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Bhojpatra Tree: The Himalayan Birch

Context:

Recently, the Prime Minister of India, in 103rd edition of ‘Mann ki Baat programme highlighted the business of ‘bhojpatra calligraphy’ by the women of Mana village near Badrinath.

Relevance:

Facts for Prelims

Bhojpatra Tree: The Himalayan Birch

  • Also known as Himalayan Birch, it is abundant in the Himalayas.
  • A deciduous tree native to the Western Himalayas, thriving at elevations of up to 4,500 meters.
  • Possesses high freezing tolerance, enabling it to form a treeline in the Himalayan region.
  • A long-lived species with a survival capacity of up to 400 years, and the dominant angiosperm at extensive sub-alpine altitudes in the Himalaya.

Distribution:

  • Widely distributed in the altitudinal range of 3100 to 3800 meters in the North-western Himalaya.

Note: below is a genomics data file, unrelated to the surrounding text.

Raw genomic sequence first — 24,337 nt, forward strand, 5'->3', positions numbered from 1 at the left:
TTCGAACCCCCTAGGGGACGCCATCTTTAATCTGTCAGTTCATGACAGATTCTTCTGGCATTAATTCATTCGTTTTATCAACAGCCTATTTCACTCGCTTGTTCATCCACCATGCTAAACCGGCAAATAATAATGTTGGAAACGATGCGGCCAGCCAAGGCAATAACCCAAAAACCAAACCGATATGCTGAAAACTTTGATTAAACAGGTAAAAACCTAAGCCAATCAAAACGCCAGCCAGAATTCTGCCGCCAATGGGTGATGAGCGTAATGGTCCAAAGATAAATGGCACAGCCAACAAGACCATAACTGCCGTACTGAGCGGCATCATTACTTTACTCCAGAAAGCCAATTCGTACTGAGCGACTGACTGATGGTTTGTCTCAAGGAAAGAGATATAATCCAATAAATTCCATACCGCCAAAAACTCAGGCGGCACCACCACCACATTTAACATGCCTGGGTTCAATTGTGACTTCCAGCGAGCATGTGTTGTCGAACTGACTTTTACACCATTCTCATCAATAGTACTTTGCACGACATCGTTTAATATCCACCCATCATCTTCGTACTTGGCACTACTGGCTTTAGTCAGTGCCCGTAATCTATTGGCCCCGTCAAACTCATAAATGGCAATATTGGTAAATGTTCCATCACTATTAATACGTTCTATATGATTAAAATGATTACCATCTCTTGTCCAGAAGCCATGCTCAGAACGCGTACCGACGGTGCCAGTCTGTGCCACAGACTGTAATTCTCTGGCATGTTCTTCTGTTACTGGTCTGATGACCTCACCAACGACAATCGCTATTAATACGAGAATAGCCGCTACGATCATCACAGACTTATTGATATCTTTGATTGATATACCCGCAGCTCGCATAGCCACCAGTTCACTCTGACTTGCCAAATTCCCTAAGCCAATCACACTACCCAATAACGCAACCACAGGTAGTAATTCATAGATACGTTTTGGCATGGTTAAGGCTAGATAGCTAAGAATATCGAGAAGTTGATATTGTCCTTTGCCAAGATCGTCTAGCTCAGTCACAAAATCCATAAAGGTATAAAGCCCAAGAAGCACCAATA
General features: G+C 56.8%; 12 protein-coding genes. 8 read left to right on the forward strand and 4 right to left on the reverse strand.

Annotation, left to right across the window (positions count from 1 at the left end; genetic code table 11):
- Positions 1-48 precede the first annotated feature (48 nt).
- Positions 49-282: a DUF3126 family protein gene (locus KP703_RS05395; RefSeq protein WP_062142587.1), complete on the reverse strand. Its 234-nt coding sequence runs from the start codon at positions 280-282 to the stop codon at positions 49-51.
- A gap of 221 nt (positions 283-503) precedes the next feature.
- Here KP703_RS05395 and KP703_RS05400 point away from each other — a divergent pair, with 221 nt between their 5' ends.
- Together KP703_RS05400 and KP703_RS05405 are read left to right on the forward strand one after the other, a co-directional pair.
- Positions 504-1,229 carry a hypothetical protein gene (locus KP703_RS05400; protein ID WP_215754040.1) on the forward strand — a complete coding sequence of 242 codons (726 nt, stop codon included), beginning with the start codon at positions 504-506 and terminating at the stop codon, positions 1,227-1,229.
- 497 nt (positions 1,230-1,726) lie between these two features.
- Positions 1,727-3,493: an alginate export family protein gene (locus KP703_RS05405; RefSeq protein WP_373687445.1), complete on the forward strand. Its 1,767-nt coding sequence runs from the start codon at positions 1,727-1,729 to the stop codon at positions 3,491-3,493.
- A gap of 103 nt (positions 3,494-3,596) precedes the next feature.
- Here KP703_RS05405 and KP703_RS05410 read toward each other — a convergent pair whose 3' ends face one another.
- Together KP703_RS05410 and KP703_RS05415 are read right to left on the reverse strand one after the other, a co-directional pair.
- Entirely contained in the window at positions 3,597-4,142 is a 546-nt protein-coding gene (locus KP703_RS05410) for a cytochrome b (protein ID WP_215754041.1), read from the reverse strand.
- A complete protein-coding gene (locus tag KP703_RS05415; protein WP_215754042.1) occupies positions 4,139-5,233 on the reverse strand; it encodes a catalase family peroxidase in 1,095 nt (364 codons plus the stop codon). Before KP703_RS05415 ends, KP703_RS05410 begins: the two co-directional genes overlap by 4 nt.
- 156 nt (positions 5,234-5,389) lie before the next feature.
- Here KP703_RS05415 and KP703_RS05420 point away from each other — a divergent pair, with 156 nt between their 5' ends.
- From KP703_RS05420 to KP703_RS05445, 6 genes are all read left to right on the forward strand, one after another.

Ecological Contribution:

  • Plays a vital role in preserving the Himalayan ecosystem by reducing soil erosion.
  • Creates a bio-shield for the remaining forests and sub-alpine meadows below the treeline.
Cultural Significance:
  • The bark of the Bhojpatra Tree has been historically used for writing lengthy scriptures and texts.
  • Particularly prominent in historical regions like Uttarakhand and Kashmir, where it was utilized for writings in Sanskrit and other scripts.

Source: Times of India


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